Here is the standard verbiage for restricted coverage for permissive users:

  • Restricted coverage for permissive users is an optional reduction in coverage in return for a premium credit. The restricted coverage option reduces the bodily Injury/property damage limits in the policy declarations to financial responsibility limits when the insured vehicle is operated by someone other than the named insured, a relative, an agent, or an employee of the named insured in the scope of his employment. Coverage for the named insured, a relative, an agent, or an employee of the named insured in the scope of employment remains at policy limits.
  • The named insured must request restricted coverage for permissive users in writing or by contacting the service center.

If an auto insurance company has the clause to lower your liability limits, they may also offer a “buy back” coverage for an additional charge. For companies that do not enforce this limitation, the same limits chosen by the insured would extend to a loss in which a permissive user operated the vehicle, as we explained above.

The California DOI does not have a list of companies that do or do not enforce the limitation on a private passenger automobile insurance policy so when obtaining insurance it is a good question to ask about if a buy back is required if you allow others to use your vehicle and you want them to be covered by your limits that are higher than the state liability amount of $15,000 / $30,000 for bodily injury liability and $5000 for property damage liability.

Most carriers offer coverage without this restriction. If you want to add limited or restricted coverage, you can request it after you buy your policy.

— Michelle Megna contributed to this story.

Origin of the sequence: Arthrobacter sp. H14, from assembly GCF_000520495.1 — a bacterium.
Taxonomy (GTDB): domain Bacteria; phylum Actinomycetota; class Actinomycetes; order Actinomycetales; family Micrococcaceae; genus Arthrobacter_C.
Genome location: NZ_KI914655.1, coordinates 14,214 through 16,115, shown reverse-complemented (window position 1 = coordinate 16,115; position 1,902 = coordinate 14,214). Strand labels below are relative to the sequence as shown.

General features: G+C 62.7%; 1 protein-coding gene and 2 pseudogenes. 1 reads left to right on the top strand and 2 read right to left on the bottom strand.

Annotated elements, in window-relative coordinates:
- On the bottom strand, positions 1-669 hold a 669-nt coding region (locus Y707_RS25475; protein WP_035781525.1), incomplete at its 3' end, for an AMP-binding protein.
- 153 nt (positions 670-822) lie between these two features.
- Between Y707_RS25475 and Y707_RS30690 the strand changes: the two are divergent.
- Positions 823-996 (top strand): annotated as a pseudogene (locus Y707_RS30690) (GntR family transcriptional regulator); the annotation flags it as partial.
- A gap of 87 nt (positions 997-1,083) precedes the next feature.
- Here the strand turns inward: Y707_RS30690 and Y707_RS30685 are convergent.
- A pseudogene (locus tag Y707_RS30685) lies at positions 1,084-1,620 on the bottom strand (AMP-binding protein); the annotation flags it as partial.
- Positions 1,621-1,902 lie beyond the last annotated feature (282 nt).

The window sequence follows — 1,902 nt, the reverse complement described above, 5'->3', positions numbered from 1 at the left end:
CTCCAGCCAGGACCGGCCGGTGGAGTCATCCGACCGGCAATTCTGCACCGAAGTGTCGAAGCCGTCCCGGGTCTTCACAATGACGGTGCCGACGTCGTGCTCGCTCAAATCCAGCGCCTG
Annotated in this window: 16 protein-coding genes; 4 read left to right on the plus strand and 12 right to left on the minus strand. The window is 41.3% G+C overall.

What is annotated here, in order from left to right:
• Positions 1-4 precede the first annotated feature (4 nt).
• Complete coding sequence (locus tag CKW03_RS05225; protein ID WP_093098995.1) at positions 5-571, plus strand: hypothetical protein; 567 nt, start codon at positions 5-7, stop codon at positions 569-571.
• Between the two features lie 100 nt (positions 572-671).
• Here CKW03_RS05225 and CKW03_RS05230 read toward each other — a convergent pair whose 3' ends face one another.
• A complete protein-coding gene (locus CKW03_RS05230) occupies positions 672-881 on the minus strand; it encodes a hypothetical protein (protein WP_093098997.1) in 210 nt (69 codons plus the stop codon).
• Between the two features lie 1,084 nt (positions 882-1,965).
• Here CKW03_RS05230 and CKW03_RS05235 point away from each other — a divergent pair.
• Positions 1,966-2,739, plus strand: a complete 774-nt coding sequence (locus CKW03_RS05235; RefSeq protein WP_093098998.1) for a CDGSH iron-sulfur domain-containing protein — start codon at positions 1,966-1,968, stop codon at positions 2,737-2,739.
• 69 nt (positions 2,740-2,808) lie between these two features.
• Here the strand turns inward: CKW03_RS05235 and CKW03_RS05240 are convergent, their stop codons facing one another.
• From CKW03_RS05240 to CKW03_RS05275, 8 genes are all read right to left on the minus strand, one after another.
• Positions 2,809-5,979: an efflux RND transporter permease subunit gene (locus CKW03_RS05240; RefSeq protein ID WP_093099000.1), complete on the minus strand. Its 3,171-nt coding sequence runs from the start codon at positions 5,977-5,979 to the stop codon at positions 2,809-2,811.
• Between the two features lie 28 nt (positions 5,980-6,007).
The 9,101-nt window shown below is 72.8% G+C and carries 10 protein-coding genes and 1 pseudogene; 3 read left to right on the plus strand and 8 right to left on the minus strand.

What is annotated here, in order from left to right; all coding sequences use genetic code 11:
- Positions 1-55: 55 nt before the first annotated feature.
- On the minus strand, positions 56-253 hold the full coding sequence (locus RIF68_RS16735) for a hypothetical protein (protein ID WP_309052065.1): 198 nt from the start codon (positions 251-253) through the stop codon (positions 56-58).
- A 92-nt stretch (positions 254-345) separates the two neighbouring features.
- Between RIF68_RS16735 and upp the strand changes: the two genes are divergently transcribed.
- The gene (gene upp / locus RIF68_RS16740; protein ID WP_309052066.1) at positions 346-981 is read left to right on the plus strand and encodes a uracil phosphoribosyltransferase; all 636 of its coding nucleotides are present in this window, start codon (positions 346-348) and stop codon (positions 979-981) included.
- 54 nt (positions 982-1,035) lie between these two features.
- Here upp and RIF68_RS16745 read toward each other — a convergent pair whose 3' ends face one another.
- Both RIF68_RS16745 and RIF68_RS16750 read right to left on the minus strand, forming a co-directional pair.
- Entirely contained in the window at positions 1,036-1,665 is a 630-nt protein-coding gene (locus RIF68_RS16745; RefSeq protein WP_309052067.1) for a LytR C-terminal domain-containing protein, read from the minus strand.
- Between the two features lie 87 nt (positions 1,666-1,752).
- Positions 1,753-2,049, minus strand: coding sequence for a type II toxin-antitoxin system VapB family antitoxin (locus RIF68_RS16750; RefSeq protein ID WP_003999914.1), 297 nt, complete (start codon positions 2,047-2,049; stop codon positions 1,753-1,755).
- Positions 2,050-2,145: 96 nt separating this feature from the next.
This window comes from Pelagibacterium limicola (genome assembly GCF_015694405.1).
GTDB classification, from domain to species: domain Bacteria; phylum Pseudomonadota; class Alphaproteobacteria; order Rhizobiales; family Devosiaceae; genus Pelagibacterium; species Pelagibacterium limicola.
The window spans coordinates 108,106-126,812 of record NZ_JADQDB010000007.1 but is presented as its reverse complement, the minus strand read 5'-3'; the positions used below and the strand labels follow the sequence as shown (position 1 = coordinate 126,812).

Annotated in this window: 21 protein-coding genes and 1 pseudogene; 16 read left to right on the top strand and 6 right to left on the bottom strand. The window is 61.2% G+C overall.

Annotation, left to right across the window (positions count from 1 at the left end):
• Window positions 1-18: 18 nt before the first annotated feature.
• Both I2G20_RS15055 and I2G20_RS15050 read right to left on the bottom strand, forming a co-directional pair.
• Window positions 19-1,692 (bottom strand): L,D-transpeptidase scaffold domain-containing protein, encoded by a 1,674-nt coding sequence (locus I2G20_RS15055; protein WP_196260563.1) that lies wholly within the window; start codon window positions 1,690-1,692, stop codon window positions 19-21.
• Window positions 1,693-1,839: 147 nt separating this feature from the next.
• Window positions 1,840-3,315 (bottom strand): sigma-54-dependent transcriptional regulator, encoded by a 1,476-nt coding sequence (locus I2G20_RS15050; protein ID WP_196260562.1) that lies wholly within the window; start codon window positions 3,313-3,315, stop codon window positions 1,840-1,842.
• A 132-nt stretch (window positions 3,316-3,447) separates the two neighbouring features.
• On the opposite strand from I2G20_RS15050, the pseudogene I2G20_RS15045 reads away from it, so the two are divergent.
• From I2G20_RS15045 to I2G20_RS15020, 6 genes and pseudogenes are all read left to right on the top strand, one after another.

Laura Longero

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Laura Longero

Executive Editor

Laura is an award-winning editor with experience in content and communications covering auto insurance and personal finance. She has written for several media outlets, including the USA Today Network. She most recently worked in the public sector for the Nevada Department of Transportation.

John McCormick

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John McCormick

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John is the editorial director for CarInsurance.com, Insurance.com and Insure.com. Before joining QuinStreet, John was a deputy editor at The Wall Street Journal and had been an editor and reporter at a number of other media outlets where he covered insurance, personal finance, and technology.

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Leslie Kasperowicz

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Leslie Kasperowicz is an insurance educator and content creation professional with nearly two decades of experience first directly in the insurance industry at Farmers Insurance and then as a writer, researcher, and educator for insurance shoppers writing for sites like ExpertInsuranceReviews.com and InsuranceHotline.com and managing content, now at CarInsurance.com.

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Nupur Gambhir is a content editor and licensed life, health, and disability insurance expert. She has extensive experience bringing brands to life and has built award-nominated campaigns for travel and tech. Her insurance expertise has been featured in Bloomberg News, Forbes Advisor, CNET, Fortune, Slate, Real Simple, Lifehacker, The Financial Gym, and the end-of-life planning service.

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Contributing Writer

Shivani Gite is a personal finance and insurance writer with a degree in journalism and mass communication. She is passionate about making insurance topics easy to understand for people and helping them make better financial decisions. When not writing, you can find her reading a book or watching anime.